- Should we ignore, counter the rankings?
- Should government study and answer the global agencies?
- Should the local research agencies, experts be encouraged?
No government or leader in authority can afford to confine to realities. Today this has become a universal phenomenon. That is how often what is claimed and what is on ground are not the same. Political leaders play ping-pong between these two different positions. That keeps them alive and get going. In that process exaggeration has become a routine. Flabbergasting is another thing and those in command get away with. Then there are some who are hyperbolic, insist and claim opposite of the reality strategically but in an innocent way and get away too. No scruples. These days it is difficult for people to make out where between these three postures one is in.
What happened during Emergency?
I recall in 1975, against the background of just proclaimed Emergency, when the Ministry of I & B was planning a campaign of “Decade of Achievement,” I reminded to Jamal Kidwai, then secretary, about the phenomenon of boomerang as the proposal was more than a flabbergasting. He looked at me helplessly as it was a political decision from above. No sooner he was ofcourse out of the scene. After that a series of such achievement eulogies were ranting all across.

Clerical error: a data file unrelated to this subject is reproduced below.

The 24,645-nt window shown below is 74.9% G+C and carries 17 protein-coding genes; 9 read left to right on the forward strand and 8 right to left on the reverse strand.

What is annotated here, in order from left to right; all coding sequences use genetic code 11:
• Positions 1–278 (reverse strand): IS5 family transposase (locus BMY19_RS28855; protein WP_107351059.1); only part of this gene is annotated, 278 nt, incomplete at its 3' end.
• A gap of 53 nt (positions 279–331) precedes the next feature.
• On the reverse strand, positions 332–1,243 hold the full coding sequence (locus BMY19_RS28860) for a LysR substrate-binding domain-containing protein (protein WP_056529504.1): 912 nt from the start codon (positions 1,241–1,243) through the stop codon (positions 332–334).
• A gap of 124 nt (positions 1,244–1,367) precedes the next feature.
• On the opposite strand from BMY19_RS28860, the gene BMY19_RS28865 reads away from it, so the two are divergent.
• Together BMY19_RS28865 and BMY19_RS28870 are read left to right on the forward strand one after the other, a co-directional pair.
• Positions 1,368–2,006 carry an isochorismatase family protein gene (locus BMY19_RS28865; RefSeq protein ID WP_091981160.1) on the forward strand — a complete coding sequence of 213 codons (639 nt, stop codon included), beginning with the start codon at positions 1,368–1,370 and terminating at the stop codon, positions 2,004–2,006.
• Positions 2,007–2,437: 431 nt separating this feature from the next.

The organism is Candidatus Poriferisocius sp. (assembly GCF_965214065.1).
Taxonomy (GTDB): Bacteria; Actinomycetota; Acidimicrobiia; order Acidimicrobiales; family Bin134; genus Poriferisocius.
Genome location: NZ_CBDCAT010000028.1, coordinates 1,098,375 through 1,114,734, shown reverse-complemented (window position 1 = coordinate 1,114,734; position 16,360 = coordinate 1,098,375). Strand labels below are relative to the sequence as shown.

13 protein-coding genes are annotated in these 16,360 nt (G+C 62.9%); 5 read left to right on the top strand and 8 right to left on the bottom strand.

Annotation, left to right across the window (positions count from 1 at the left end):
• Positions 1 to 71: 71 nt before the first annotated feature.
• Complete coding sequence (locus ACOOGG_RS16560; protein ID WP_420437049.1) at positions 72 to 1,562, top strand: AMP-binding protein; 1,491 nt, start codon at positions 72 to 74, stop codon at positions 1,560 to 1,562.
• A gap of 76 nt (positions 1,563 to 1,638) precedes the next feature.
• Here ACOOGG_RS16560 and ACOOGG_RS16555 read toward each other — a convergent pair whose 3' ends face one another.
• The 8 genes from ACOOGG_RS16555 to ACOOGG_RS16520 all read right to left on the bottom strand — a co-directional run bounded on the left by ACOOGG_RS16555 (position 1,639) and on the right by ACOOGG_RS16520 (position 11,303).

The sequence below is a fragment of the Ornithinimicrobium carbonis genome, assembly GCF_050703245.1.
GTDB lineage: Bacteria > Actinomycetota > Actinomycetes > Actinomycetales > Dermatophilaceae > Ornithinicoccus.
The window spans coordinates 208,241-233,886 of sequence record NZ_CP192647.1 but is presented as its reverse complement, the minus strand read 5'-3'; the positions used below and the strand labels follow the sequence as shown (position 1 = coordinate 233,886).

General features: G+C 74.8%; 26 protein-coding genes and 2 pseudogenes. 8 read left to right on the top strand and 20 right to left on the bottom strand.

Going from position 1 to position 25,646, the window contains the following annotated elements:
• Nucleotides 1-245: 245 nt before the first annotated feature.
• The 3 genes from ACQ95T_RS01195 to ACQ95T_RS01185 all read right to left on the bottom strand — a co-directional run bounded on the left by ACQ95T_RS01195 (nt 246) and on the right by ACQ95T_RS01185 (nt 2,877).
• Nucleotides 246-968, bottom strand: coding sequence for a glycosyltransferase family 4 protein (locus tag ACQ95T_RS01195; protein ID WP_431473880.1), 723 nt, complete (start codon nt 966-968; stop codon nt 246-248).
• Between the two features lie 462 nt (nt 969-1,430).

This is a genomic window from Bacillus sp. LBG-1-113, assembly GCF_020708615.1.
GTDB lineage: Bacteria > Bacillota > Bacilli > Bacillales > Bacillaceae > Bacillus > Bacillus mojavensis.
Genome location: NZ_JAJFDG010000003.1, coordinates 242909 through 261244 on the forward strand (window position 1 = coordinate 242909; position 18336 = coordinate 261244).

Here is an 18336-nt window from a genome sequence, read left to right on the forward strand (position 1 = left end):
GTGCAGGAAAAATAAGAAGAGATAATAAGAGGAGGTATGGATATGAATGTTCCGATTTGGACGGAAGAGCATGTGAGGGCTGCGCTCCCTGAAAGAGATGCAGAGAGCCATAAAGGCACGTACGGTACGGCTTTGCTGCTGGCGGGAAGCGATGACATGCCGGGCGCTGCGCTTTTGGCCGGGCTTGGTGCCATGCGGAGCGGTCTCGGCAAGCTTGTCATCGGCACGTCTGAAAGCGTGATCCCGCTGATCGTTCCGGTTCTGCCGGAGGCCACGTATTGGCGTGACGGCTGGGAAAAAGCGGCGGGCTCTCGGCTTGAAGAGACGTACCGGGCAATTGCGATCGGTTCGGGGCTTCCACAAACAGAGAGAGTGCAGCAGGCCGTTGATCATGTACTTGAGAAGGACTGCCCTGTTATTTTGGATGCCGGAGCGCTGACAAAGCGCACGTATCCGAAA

When achievement claims of leaders in authority are exaggerated beyond, they miss pointers of corrections. 23 years ago when Transparency International came up with hyped ranking of countries on corruption showing India irrationally,I was one of the critics of not only the methodology but the way their reports were covered by news media. I argued that surveys and indexes are irrelevant unless they prompt and facilitate initiatives. That was how I took to annual corruption surveys in India on the extent and circumstances experienced by citizen in availing basic public services. And that PEE methodology prompts implementing agencies take initiatives. There after the Transparency International changed the scope of their perceptions-limited reports.
Last week news media of India reported India slipping further on Global Hunger Index 2021, than what was it all about. Not surprisingly the govt. was quick to debunk the report. Easily there would be a dozen such global indexes ranking countries on different aspects. I discussed some of these in my recent books. I criticised reports of some indexes. Some others I critically reviewed. These indexes are being brought out by different agencies, mostly from US and Europe. Many are linked academically, some although claim independence their origin is not clear. Media hypes these global indexes sometimes without indicating their origin and even methodology.